Politics & Policy

Bad Mood Rising

Schadenfreude takes the news by storm.

It was a good week — exceedingly good — for Schadenfreude, which is one of those words that you had to italicize not that long ago but that has, lately, become a part of the street vocabulary. As in, “Man, wasn’t that was some heavy Schadenfreude? You know, all that you-know-what that came down. First, on Spitzer; then Dickie Scruggs; and, finally, Bear Sterns.”

Eliot Spitzer was on track, some said, to make history as the first Jewish president of the United States but will, instead, be remembered as the infamous “Client #9.” The response to his spectacular downfall has been nothing short of gleeful, even bordering on the obscene. Does Sirius Satellite Radio really need to launch a special all-Spitzer-all-the-time channel called, inevitably, “Client #9”?

The man, after all, has precious few defenders; Alan Dershowitz is the most conspicuous, but then again, his defense of O. J. Simpson renders his support a little less powerful. Kicking Spitzer while he is so thoroughly down and without defenders takes on a sheen of self-righteousness, which was one of the things his critics found so objectionable in the man. Turns out, he is just another sinner.

In Vermont, where I live, a couple of the papers tried to find a large lesson in Spitzer’s disgrace. Inevitable, perhaps, as Spitzer, in his first public statement about his troubles, said “I have tried to uphold a vision of progressive politics that would rebuild New York and create opportunity for all.”

“Progressive,” is a word that, in Vermont, does not describe a mere political program or agenda, but a moral vision. Progressives see their role not as custodial but redemptive; salvation through politics is their game. The Rutland Herald, a paper that won a Pulitzer for its editorials in support of civil unions legislation, described the Spitzer scandal as a “Mythic Fall.” Spitzer himself almost certainly agrees. As champion of the Progressive Crusade to make the world a better place through politics, he and his fellow political crusaders saw a fearless leader willing to do whatever necessary to solve the world’s problems. His fall is the fall of a hero — tragic, but epic.

Another Vermont newspaper had a slightly different take. “You can always judge a man by the enemies he makes,” read the opening line of the Brattleboro Reformer’s editorial on l’affaire Spitzer. Brattleboro is the Vermont town famous for voting to indict and arrest Bush and Cheney and, also, at a less sublime altitude, for being a place where they argue about whether people have a right to wander nude in the streets. Brattleboro is the urban epicenter of Vermont-style Progressivism and even after his disgrace, the Reformer was still celebrating Spitzer as a man who bravely “cleaned up Wall Street to make the game a little less rigged for individual investors.”

The Brattleboro Reformer editorial writer was especially incensed by reports of Wall Streeters celebrating Spitzer’s downfall — so much so that he lost his grammatical grip, concluding on this note:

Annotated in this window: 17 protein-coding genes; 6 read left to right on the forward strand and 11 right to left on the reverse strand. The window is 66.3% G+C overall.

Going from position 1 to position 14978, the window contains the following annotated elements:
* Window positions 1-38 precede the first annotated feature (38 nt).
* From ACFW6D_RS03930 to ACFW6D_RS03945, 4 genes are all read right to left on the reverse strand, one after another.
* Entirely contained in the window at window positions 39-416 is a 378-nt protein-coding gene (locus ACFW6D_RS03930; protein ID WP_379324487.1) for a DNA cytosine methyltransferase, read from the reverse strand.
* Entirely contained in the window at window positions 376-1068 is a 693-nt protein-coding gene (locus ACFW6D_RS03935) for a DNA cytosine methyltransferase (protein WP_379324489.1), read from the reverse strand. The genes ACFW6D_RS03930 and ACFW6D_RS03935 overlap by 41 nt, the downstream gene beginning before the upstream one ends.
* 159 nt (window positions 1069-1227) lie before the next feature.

After the tongue clucking and finger wagging is over, and after the cheers from the brokers die down, it is worth remembering Spitzer’s legacy — making Wall Street a little more safer [sic] for the little guy.

Well, not so fast there. If Wall Street is now “more safer,” then it is only the little guy who is the beneficiary. A few days after Spitzer resigned, Bear Stearns went down in flames. Shares of the firm had been trading at about $160 just a few months ago. After last week’s meltdown, J. P. Morgan bought the firm out, paying two bucks a share. The news, no doubt, warmed hearts all over Brattleboro and other Progressive precincts.

Funny how the Progressives always seem to be wrapped up in the chains of the past. In their minds, it is forever 1929, and Wall Street is perpetually putting the boot to the little guy. If you are a charlatan on the make, then pick Wall Street for your enemy. Worked for Spitzer — and for that matter for Dickie Scruggs, who made a career and a fortune out of being the common man’s last line of defense against the rapacious corporations. He sued ‘em, class-action style, and made billions. He was the hero-litigator right out of Grisham who, incidentally, was his friend. But it turns out that Scruggs was flawed, too. Last week he copped to bribing a judge and may now do time. Maybe he and Spitzer can share a cell at some country-club prison and commiserate over the injustice of it all. Grisham may even get a novel out of it.

A good week, then, for Schadenfreuders of all political persuasions. And who knows — maybe we are witnessing a long-term trend. Barack Obama’s credentials as a transmogrifying figure are getting tarnished by his association with a preacher who seldom uses “faith, hope, and charity,” as his text.

Those of us who spend too much time following sports saw the early signs a little more than a month back when the Giants won the Super Bowl. But it could be that this is too much of a good thing. Is there a German word for “enough, already?”

Geoffrey Norman is editor of vermonttiger.com.

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